The Brits: A Corner Turned Or Lip Service At Last

The Brits was on the 21st of February, and was very eventful as we witnessed, but let’s take it back to the beginning and discuss previous times the Brits (our version of the Grammys) acknowledged the urban scene.

Before we can really talk about this “recognition”, let me break down what an “urban scene” is using the example of grime (as this is the most identifiable facet of the urban scene at the moment): grime is the perfect way to describe what an urban scene is. The likes of Dizzee Rascal with ‘I Luv U’ and Wiley with ‘Wot U Call It’, were mandem from the endz who created a genre F.U.B.U (for us by us), from the ground up, influenced by their urban environments.

However the world did take notice, and the likes of Dizzee Rascal and Wiley were scooped up by XL records, with the cherry on top of the ice cream being Dizzee’s Mercury Prize win in 2003.

So was the relationship between the urban scene and the powers that be, all cool beans? To find out the full story, let’s take a time machine back to the start of the Brits’ recognition of the urban scene.

The Brits and its past winners from the urban scene

2002: So Solid Crew win Best British Video bringing it home for the mandem, many people believe that So Solid Crew were the forefathers of what we know as grime, as it has its roots in garage.

2003: Ms Dynamite continues the urban run in the Brits, winning both the Best British Female and the Best Urban Act.

2005: Mike Skinner brings it home for “The Streets”, winning Best British Solo Male.

2010: A couple of years go by before we see someone from the urban scene win a major award at the Brits, then in 2010 Dizzee Rascal wins British Male Solo artist- all be it with a pop album (Tongue N’ Cheek)- we’ll take it, as he’s done so much for the urban scene.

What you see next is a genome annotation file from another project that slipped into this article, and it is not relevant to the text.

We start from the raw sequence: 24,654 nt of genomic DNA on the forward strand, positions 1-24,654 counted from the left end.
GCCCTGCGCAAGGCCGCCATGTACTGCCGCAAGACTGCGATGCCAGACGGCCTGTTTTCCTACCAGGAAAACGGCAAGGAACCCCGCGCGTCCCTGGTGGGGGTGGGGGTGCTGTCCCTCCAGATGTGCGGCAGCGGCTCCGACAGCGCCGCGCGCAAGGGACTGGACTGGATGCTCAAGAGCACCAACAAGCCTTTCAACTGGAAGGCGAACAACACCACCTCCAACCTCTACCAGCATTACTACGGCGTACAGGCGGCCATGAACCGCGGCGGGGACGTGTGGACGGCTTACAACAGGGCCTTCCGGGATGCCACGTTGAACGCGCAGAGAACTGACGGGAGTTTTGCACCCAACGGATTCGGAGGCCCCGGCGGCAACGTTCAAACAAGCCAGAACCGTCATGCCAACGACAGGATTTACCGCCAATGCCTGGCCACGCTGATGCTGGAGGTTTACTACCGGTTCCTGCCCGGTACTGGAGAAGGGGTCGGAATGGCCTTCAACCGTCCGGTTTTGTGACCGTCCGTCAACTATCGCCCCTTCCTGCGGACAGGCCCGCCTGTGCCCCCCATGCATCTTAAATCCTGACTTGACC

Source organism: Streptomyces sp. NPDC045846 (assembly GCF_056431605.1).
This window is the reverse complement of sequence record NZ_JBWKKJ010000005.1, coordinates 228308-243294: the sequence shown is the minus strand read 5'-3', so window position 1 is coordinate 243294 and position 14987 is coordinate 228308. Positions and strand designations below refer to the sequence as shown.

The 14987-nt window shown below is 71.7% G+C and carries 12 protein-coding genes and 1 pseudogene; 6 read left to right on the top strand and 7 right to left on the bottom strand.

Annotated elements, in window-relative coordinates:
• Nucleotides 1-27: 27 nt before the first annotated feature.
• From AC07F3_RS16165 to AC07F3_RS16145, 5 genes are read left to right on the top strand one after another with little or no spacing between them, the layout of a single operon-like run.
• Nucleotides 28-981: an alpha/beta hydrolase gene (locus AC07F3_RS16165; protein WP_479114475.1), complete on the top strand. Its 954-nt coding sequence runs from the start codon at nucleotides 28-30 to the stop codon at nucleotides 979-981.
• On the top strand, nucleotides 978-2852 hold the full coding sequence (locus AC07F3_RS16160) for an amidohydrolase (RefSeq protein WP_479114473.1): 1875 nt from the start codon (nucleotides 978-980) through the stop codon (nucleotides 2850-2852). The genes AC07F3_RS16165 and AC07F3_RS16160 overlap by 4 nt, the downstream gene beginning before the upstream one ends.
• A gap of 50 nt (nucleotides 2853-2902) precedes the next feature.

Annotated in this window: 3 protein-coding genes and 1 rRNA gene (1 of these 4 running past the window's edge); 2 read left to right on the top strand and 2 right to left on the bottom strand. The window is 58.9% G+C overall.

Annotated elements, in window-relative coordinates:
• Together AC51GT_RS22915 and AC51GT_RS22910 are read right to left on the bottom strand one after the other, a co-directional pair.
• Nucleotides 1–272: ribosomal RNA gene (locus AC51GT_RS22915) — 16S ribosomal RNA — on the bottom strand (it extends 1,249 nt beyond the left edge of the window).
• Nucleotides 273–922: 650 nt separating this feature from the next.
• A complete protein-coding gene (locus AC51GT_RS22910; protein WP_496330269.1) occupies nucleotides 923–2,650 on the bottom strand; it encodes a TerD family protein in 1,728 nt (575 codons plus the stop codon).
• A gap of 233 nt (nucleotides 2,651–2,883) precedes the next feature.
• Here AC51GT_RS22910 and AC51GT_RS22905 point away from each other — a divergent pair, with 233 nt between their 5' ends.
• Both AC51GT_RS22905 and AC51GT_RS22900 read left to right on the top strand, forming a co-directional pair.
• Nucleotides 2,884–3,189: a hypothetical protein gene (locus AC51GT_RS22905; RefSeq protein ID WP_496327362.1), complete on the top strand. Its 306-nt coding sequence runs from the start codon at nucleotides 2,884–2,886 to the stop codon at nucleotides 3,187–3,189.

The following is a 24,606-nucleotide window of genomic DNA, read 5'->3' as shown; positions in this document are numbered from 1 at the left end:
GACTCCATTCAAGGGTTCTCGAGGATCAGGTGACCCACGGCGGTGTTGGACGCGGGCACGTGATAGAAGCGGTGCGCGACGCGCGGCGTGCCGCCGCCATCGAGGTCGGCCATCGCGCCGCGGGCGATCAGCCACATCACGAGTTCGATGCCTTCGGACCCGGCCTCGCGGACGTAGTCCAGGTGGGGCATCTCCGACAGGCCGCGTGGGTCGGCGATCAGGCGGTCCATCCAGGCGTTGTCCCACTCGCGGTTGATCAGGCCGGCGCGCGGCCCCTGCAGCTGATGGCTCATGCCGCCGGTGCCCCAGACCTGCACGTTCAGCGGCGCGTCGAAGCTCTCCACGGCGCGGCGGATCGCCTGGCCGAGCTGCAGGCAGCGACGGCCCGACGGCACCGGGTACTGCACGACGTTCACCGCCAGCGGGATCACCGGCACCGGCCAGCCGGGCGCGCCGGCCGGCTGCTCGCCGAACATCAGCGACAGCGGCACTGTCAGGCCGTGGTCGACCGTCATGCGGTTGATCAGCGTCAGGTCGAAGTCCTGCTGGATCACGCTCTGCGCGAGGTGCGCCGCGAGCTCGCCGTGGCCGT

2011: Tine Tempah brings it home for the urban scene, winning British Breakthrough Act and British Single- but some would also question this, as the award was won by electronic/pop song ‘Pass Out’- but Tinie is also from the urban scene- so we’ll give him the benefit of the doubt.

Since then, no one from our scene has got recognised by the Brits, and things reached a boiling point in 2016, when all the U.K. nominees were white. Now let’s not try and turn this into a race thing, but with a country and music scene that is so diverse and with “urban artists” Skepta, Kano and Stormzy doing so much in 2015/2016, it’s very difficult to believe that no one from the urban scene deserved recognition for their achievements. Last year the Brits attempted to rectify their mistake from the previous year, and after the bits Skepta did with the release of the gold album Konnichiwa, Kano with the release of the critically acclaimed album Made in the Manor and Stormzy with the release of his debut album’s single ‘Big For Your Boots’-  we assumed there was no way that the Brits could deny the mandem this time, but the nominations were only crumbs from the cake, as once again no one from our scene walked away with a prize.

However Stormzy came through and did absolute wonders at this year’s Brits, winning both Best British Male and Best Album for the outstanding project that is Gang Signs & Prayer. But the crowing jewel of the night was his performance, where he went at Theresa May’s neck for the handling of the Grenfell tragedy, calling her out for what he called criminal acts and he also told the Daily Mail to suck his dick, which will forever go down in history.

So has Stormzy’s triumph at this year’s Brits redeemed the relationship between the urban scene and the Brits? I’d say it’s definitely a step in the right direction. But let’s not get it twisted, with or without The Brits we are still going to be more than alright, as we have always been a DIY culture anyway. The world isn’t supposed to love us, we are grime on the shoes of the bourgeoisie, why do you think it’s called “grime”?
Words: Denzil Bell

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February 27
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